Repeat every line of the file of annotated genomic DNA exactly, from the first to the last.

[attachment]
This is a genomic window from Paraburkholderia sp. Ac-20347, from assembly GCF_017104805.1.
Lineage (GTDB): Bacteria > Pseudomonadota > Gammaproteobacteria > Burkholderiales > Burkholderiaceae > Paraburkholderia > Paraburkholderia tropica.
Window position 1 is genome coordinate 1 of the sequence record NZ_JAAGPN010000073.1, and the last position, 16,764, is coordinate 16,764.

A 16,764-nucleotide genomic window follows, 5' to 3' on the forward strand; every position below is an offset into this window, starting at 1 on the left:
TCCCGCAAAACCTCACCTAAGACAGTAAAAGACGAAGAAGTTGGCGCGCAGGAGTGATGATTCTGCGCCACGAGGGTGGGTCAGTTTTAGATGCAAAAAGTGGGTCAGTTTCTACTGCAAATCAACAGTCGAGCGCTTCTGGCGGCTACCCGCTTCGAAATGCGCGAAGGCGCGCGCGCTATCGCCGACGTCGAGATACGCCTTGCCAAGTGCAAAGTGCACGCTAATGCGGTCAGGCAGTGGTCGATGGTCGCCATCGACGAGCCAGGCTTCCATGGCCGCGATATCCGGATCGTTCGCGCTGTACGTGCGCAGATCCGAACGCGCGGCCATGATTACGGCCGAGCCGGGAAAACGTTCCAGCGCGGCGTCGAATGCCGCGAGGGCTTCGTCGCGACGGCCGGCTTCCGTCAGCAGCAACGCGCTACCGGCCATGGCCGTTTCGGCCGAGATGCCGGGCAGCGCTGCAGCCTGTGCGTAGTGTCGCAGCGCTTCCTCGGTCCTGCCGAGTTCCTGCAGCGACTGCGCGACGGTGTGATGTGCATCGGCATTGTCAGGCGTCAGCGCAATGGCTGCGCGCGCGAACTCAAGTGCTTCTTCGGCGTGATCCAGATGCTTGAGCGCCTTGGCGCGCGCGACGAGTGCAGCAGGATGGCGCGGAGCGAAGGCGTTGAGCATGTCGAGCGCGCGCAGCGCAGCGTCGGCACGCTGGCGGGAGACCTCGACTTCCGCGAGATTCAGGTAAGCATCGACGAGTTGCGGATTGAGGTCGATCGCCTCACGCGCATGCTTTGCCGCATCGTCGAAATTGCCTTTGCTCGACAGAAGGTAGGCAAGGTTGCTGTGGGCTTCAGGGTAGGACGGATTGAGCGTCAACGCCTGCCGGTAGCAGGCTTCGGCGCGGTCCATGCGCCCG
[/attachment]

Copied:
This is a genomic window from Paraburkholderia sp. Ac-20347, from assembly GCF_017104805.1.
Lineage (GTDB): Bacteria > Pseudomonadota > Gammaproteobacteria > Burkholderiales > Burkholderiaceae > Paraburkholderia > Paraburkholderia tropica.
Window position 1 is genome coordinate 1 of the sequence record NZ_JAAGPN010000073.1, and the last position, 16,764, is coordinate 16,764.

A 16,764-nucleotide genomic window follows, 5' to 3' on the forward strand; every position below is an offset into this window, starting at 1 on the left:
TCCCGCAAAACCTCACCTAAGACAGTAAAAGACGAAGAAGTTGGCGCGCAGGAGTGATGATTCTGCGCCACGAGGGTGGGTCAGTTTTAGATGCAAAAAGTGGGTCAGTTTCTACTGCAAATCAACAGTCGAGCGCTTCTGGCGGCTACCCGCTTCGAAATGCGCGAAGGCGCGCGCGCTATCGCCGACGTCGAGATACGCCTTGCCAAGTGCAAAGTGCACGCTAATGCGGTCAGGCAGTGGTCGATGGTCGCCATCGACGAGCCAGGCTTCCATGGCCGCGATATCCGGATCGTTCGCGCTGTACGTGCGCAGATCCGAACGCGCGGCCATGATTACGGCCGAGCCGGGAAAACGTTCCAGCGCGGCGTCGAATGCCGCGAGGGCTTCGTCGCGACGGCCGGCTTCCGTCAGCAGCAACGCGCTACCGGCCATGGCCGTTTCGGCCGAGATGCCGGGCAGCGCTGCAGCCTGTGCGTAGTGTCGCAGCGCTTCCTCGGTCCTGCCGAGTTCCTGCAGCGACTGCGCGACGGTGTGATGTGCATCGGCATTGTCAGGCGTCAGCGCAATGGCTGCGCGCGCGAACTCAAGTGCTTCTTCGGCGTGATCCAGATGCTTGAGCGCCTTGGCGCGCGCGACGAGTGCAGCAGGATGGCGCGGAGCGAAGGCGTTGAGCATGTCGAGCGCGCGCAGCGCAGCGTCGGCACGCTGGCGGGAGACCTCGACTTCCGCGAGATTCAGGTAAGCATCGACGAGTTGCGGATTGAGGTCGATCGCCTCACGCGCATGCTTTGCCGCATCGTCGAAATTGCCTTTGCTCGACAGAAGGTAGGCAAGGTTGCTGTGGGCTTCAGGGTAGGACGGATTGAGCGTCAACGCCTGCCGGTAGCAGGCTTCGGCGCGGTCCATGCGCCCG